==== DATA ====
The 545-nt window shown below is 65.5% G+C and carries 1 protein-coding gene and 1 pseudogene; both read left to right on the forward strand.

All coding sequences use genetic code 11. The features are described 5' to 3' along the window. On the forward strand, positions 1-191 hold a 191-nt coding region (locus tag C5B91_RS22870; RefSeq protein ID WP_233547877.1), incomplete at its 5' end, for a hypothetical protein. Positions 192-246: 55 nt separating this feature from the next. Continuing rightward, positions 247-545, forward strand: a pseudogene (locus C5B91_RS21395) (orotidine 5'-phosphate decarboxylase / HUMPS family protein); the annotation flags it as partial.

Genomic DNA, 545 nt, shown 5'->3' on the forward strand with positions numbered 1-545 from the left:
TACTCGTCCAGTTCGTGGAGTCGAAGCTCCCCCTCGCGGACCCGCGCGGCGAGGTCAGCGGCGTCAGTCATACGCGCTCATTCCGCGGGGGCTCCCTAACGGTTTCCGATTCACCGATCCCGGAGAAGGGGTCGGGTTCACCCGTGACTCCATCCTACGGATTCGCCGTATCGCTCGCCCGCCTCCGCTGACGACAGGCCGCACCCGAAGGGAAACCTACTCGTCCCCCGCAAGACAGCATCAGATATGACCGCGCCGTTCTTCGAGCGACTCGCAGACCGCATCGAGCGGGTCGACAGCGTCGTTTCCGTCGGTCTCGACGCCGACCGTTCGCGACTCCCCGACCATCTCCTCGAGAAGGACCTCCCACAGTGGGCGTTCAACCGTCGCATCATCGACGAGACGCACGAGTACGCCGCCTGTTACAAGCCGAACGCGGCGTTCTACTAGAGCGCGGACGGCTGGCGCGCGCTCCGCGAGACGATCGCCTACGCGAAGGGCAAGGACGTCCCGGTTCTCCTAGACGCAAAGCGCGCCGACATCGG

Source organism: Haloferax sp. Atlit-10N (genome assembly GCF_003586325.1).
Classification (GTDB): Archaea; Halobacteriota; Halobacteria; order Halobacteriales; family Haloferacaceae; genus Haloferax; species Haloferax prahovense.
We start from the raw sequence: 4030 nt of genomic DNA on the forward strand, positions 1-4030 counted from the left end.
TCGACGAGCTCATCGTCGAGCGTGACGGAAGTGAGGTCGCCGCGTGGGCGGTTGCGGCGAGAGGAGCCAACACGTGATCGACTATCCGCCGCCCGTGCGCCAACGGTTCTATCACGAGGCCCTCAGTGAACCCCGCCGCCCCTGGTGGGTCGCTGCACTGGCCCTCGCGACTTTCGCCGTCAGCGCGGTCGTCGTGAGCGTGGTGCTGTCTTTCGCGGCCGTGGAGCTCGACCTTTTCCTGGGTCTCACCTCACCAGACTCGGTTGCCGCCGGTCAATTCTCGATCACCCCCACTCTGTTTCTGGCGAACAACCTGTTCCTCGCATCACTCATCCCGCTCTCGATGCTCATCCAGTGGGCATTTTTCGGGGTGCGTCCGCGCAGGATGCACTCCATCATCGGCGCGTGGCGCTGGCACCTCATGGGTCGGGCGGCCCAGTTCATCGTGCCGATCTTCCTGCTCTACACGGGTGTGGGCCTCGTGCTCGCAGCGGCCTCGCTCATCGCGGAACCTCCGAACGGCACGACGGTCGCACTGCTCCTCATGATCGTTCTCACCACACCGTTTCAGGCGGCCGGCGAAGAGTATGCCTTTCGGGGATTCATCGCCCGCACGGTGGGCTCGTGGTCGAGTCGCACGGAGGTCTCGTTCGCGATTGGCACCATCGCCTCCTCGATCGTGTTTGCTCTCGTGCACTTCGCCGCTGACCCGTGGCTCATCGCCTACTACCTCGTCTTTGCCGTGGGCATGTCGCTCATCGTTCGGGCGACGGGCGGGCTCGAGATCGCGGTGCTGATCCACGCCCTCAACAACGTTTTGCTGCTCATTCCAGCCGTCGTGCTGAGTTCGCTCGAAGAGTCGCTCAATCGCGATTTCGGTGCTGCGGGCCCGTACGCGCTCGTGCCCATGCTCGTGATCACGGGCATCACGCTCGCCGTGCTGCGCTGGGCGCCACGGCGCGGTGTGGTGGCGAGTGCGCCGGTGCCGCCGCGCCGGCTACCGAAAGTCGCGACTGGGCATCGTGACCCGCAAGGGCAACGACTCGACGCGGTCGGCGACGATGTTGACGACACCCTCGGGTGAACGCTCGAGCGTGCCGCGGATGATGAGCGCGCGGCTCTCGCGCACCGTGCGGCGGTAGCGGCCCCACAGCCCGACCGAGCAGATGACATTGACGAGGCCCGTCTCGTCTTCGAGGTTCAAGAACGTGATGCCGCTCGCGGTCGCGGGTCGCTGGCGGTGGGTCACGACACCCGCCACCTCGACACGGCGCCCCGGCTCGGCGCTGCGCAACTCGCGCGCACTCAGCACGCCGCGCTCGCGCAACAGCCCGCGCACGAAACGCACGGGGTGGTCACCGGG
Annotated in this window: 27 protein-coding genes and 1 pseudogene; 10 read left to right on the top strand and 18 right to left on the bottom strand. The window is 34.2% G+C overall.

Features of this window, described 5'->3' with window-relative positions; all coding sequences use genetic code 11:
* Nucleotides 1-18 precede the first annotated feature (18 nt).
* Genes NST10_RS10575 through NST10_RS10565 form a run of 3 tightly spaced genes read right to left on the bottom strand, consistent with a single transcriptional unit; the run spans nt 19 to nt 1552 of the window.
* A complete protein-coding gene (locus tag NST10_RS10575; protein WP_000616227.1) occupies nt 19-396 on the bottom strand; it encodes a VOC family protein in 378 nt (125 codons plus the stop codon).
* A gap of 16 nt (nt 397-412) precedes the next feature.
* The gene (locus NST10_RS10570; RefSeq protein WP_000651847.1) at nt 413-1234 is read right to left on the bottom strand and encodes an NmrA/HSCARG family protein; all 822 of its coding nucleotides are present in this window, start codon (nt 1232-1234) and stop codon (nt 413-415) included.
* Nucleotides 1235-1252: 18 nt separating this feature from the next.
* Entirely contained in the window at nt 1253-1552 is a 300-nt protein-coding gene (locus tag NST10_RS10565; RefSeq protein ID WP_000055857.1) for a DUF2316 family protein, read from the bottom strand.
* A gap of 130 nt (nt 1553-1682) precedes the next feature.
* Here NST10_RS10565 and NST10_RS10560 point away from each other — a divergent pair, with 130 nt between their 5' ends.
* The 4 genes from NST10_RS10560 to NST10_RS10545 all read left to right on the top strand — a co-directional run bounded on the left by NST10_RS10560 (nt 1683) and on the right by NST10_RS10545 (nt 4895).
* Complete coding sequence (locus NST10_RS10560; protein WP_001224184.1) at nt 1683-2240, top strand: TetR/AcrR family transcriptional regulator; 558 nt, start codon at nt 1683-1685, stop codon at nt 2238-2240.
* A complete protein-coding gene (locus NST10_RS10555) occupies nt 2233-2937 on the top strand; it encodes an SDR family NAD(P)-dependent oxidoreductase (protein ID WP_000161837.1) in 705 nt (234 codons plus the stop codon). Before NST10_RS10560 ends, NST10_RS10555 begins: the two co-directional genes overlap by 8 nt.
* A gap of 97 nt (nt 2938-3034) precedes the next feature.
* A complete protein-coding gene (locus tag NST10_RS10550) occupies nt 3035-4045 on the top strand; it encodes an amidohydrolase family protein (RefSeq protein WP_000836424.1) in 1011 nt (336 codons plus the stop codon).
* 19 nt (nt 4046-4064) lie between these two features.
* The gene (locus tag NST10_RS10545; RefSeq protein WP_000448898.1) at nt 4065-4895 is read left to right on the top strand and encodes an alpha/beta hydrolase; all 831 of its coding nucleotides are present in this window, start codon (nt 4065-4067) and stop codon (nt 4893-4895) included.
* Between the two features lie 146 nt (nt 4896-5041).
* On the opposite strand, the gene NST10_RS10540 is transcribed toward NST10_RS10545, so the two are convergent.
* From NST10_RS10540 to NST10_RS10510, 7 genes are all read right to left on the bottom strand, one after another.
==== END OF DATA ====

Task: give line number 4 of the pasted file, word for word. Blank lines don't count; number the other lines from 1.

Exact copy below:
TACTCGTCCAGTTCGTGGAGTCGAAGCTCCCCCTCGCGGACCCGCGCGGCGAGGTCAGCGGCGTCAGTCATACGCGCTCATTCCGCGGGGGCTCCCTAACGGTTTCCGATTCACCGATCCCGGAGAAGGGGTCGGGTTCACCCGTGACTCCATCCTACGGATTCGCCGTATCGCTCGCCCGCCTCCGCTGACGACAGGCCGCACCCGAAGGGAAACCTACTCGTCCCCCGCAAGACAGCATCAGATATGACCGCGCCGTTCTTCGAGCGACTCGCAGACCGCATCGAGCGGGTCGACAGCGTCGTTTCCGTCGGTCTCGACGCCGACCGTTCGCGACTCCCCGACCATCTCCTCGAGAAGGACCTCCCACAGTGGGCGTTCAACCGTCGCATCATCGACGAGACGCACGAGTACGCCGCCTGTTACAAGCCGAACGCGGCGTTCTACTAGAGCGCGGACGGCTGGCGCGCGCTCCGCGAGACGATCGCCTACGCGAAGGGCAAGGACGTCCCGGTTCTCCTAGACGCAAAGCGCGCCGACATCGG